Likewise, when you walk into an office, you will notice the hot receptionist, but you won't notice what her phone looks like, what color her chair is, or the fact that she has twenty glass cat figurines displayed on her desk. You saw all of that, in the sense that the light reflecting off all of those objects hit your eye, but without focusing on it you won't actually remember any of it. If pressed to remember it later, you'll just fill in generic images.
"...there was a pretty neat lamp in the corner?"
What is surprising about the above experiment was that even when those unnoticed details contained something unexpected, striking or even shocking (such as a rogue gorilla), your brain still just smoothed right over it. "Nothing to see here!"
So take a moment and wonder how many of your life's most striking or world-changing sights have fallen into this black hole of inattention.
"Holy shit, someone dropped a quarter!"
If you're unfamiliar with the controversy over so-called repressed memories, hang on, because this is going to be the weirdest thing you read today:
This, however, will be the weirdest thing you see today.
There are two famous cases, involving Nadean Cool and Beth Rutherford. Cool, despite having a Fonzie worthy name, was convinced by her therapist during regular sessions that she had, among other things, been in a satanic cult, eaten babies, been regularly raped as a child, watched her friend get murdered, and that she had sex with animals. In reality none of that actually happened, yet she was completely convinced that it did. All it took was enough prodding from a therapist insisting that she had merely repressed the memory. The act of inventing the ludicrous scenario from whole cloth felt to her exactly the same as "uncovering" something she had forgotten.
Likewise Beth Rutherford, being treated in this case by a church counselor, was convinced that she had repressed memories of being regularly raped by her father (a clergyman) and was occasionally held down by her mother during the rapes. She even "remembered" having to self-abort on two separate occasions. Medical evidence later on proved that she was actually a virgin until she was 22 years old and that she had never been pregnant. Thus prompting what must have been the most awkward family reunion of all time.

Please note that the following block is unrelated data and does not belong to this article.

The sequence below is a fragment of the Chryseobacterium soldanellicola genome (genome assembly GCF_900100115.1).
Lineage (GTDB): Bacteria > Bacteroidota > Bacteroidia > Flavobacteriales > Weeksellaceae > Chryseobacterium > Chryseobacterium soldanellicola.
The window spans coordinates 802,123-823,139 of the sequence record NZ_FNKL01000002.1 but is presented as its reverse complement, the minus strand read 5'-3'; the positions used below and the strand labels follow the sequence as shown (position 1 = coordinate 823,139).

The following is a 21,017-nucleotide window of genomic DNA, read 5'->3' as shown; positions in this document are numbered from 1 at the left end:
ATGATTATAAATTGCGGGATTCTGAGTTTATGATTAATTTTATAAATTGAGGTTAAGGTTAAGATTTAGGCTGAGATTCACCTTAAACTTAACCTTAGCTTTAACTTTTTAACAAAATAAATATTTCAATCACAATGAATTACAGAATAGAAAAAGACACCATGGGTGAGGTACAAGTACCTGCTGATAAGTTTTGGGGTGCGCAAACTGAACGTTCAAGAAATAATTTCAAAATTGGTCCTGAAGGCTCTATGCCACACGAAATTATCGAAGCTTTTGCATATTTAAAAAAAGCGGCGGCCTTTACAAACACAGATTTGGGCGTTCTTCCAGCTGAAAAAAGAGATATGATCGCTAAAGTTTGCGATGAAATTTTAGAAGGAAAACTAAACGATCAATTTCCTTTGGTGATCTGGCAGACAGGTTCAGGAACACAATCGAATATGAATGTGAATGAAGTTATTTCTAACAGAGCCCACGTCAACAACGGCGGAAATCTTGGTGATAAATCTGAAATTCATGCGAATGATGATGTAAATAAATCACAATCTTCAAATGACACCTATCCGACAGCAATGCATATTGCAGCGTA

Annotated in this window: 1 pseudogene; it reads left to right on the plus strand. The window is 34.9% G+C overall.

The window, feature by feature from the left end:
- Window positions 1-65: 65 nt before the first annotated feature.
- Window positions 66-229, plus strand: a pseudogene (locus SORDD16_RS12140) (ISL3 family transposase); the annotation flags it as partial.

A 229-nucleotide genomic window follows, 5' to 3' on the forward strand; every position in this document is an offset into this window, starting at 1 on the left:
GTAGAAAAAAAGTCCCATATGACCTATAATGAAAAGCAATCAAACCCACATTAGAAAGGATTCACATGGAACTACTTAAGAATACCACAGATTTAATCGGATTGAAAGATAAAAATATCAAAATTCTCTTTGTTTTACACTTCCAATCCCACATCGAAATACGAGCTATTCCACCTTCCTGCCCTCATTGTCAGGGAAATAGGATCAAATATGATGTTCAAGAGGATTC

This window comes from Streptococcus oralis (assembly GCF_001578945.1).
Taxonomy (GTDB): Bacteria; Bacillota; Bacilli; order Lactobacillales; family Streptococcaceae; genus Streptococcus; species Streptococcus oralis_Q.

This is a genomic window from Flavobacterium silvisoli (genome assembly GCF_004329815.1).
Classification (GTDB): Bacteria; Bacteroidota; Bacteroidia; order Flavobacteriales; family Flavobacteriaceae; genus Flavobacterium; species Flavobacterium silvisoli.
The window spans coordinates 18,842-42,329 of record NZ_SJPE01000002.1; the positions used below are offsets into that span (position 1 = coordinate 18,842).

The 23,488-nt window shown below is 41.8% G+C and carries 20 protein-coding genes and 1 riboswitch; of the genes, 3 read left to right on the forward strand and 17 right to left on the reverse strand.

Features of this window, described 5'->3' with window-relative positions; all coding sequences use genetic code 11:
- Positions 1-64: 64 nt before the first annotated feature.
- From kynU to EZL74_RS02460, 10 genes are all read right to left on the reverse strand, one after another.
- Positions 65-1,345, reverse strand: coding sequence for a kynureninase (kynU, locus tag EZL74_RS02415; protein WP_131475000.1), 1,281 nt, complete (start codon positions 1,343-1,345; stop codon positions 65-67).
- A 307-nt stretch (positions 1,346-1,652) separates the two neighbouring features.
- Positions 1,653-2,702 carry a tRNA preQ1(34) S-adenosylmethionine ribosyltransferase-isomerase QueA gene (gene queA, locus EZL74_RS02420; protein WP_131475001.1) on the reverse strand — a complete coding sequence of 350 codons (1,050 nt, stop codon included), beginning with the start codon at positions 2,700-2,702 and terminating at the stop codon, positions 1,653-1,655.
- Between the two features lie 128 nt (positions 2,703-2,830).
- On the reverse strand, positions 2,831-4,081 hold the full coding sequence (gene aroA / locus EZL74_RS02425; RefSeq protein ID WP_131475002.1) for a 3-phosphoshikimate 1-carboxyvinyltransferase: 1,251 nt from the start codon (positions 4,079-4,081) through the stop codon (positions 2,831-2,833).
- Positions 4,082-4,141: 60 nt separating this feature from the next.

"Let's all share a hearty laugh about the time you accused your mother and me of vicious rape!"
For a while a lot of weight was given to recovering these supposed repressed memories, and it was thought that with the right person guiding you, you could unlock secrets of your past that had been hidden away by years of repression and massive alcohol consumption. More recently people have begun to understand that most repressed memories are complete bullshit.
How is this even possible? Well, we've all experienced it to different degrees, whether we knew it or not. Have you ever vaguely remembered an interesting fact or story, but couldn't remember whether you saw it on the news, or in a movie, or in a fictional novel? Or sometimes you don't even question it, you might walk around for years citing a statistic to people, not remembering that you actually heard it in a dream, right before you fought a bear made of mashed potatoes. It's so common that the phenomenon has its own word: Confabulation. Essentially the brain confuses an imagined event with an actual memory.
Like the time you went skiing with that gorilla.
There are differing theories about exactly why it happens, both boiling down to "the brain kind of sucks." One theory is that we try to fill in gaps to make partial memories make sense (they did experiments where children were asked later to recall a story they had been read, and they found the children tended to alter the story in their memory so that it was more logical than the original). Others think it's just because we are terrible about remembering exactly where we heard something. So memories, particularly vague ones, seem equally valid regardless of whether we're remembering real events or imaginary ones, because the exact origin of a memory is often blurry.
Dream, acid trip or invented memory? There's really no way to know.
That's how you get weird-ass situations like the fake repressed memories; experiments show that if you run into someone who knew you as a child and they tell you about an event you don't personally remember, you'll construct a memory to match it--even if it didn't actually happen. It's like we have evolved to be able to lie, but still haven't gotten to the point where we can get our minds around the fact that other people do it. As with the first entry, we find our memories are putty in the hands of people who know how to manipulate them.
Speaking of which...